Kids Read: Graphic Novels
Monday, November 15, 2021 Mr. Everett

What comes to mind when you think of graphic novels? Maybe it’s superhero comics, easy reading, or books not written for me. Though it’s true that some graphic novels have superheroes, there are many narratives including manga, coming of age, environmental justice, fantasy, and non-fiction. Today I want to recommend a few to dispel the myth that graphic novels are just one thing or meant for certain types of readers. Rather, they are one more way to explore new ideas and read about relatable characters, while also presenting a different narrative format that helps bolster reading comprehension and storytelling skills.




“Putuguq & Kublu and the Qalupalik!”Putuguq & Kublu and the Qalupalik! - written by Roselynn Akulujuk and Danny Christopher, illustrated by Astrid Arijanto
In Arviq Bay, siblings Putuguq and Kublu find themselves on a make-believe adventure that quickly turns into a suspenseful and bone-tingling mystery…that could be true? The truth lies under the ice and that’s no place Putuguq wants to look even though Kublu says there’s nothing to be scared about. Just enough spookiness to keep kids reading while learning about an Inuit folktale. Bold illustrations and easy-to-follow dialogue make this a great introduction to the page layout of graphic novels. Recommended for ages 5-8.







Green Lantern LegacyGreen Lantern: Legacy - written by Minh Lê, illustrated by Andie Tong
Tai navigates every day, ordinary kid struggles like bullies at school, family dynamics, and arguments with friends, but what he doesn’t know is that his world is about to become extraordinary when he learns about his titular family legacy. Tai loves drawing and it is his creativity and the support of his family to “be curious” that ultimately fuels his powers and saves the day. Lê writes believable dialogue that creates distinctive characters with a surprising amount of depth for such a short read. Tong adeptly conveys emotional changes and action sequences. Themes and subplots of microaggressions, gentrification and the power of working together is intricately sewn throughout. Whether you’re a fan of Green Lantern or not, you’re not going to be able to put this book down. Recommended for ages 8-12.








OperaticOperatic - written by Kyo Maclear, illustrated by Byron Eggenschwiler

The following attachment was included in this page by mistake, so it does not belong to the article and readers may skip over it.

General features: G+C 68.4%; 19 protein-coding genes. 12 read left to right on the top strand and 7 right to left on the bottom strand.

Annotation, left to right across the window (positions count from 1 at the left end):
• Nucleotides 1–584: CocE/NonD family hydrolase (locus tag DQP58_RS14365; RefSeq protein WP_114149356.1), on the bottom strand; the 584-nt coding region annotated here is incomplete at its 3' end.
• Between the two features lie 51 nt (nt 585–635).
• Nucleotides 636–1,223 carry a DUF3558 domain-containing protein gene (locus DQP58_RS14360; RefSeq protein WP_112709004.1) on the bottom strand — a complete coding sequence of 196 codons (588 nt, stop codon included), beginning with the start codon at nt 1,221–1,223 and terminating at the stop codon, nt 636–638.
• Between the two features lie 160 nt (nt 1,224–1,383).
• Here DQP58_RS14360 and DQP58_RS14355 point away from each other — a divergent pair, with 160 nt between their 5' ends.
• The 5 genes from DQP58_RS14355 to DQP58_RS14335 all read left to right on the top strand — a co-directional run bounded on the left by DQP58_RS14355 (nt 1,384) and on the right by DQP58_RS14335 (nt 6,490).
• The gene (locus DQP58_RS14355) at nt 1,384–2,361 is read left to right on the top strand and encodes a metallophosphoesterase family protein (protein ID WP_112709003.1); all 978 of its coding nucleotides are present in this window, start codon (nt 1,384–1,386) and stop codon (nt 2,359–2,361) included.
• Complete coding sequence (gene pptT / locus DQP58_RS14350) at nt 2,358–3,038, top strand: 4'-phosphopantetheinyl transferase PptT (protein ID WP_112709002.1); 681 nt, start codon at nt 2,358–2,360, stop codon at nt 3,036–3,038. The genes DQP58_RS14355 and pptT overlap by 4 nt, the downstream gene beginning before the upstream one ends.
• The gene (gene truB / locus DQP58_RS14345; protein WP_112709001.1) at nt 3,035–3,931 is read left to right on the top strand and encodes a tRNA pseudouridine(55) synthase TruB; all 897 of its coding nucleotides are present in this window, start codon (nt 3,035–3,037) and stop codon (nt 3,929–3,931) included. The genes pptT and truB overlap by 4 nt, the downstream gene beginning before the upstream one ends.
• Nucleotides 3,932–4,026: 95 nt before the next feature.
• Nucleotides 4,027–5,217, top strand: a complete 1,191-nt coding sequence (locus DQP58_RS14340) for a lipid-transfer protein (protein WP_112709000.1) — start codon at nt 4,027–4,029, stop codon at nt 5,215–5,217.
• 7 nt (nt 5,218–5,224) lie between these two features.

You will be immediately pulled into Charlotte’s middle school life where she navigates friendship circles, first crush feelings, self-reflection, and compassion. Middle school isn’t always easy and this story exposes many of the darker sides (homophobia, depression), but instead of offering neat solutions, it offers in the illustrations and texts the space to just be with whatever is going on. That space allows the reader to consider how they feel - at that point in the book and in their own lives. Maclear's exquisite pencil-drawn illustrations highlight the details and emotions in every scene with their use of different colors to delineate between perspectives - Charlotte’s, Luka’s, and Maria’s. Readers will be wondering: what is my song for this moment in my life? Whether that’s a well-known genre like punk rock or the sound of cicadas, this story reminds us that music is the salve that heals and a catalyst for growth. Recommended ages 10-13.







Little RobotLittle Robot-  by Ben Hatke
 A shy, young kid with a penchant for engineering makes an unlikely friend when they find a box that fell off a truck. The box contains a friendly robot. The child immediately wants to hang out with the robot and explore the junkyard and the woods together. They have lots of fun day after day, but danger looms when a large and angry robot from the factory goes looking for the friendly robot. With Hatke’s emotive illustrations and masterful cell layout you’ll remain captivated by their adventures and friendship trials. The story is so captivating, a found family friendship à la Disney’s Lilo & Stitch, that you may not realize right away that it is a mostly wordless graphic novel. You’ll be cheering for them and relating to their struggles as they navigate feelings of loss, trust, and anger, culminating in a battle-tested friendship. Recommended ages 7-10.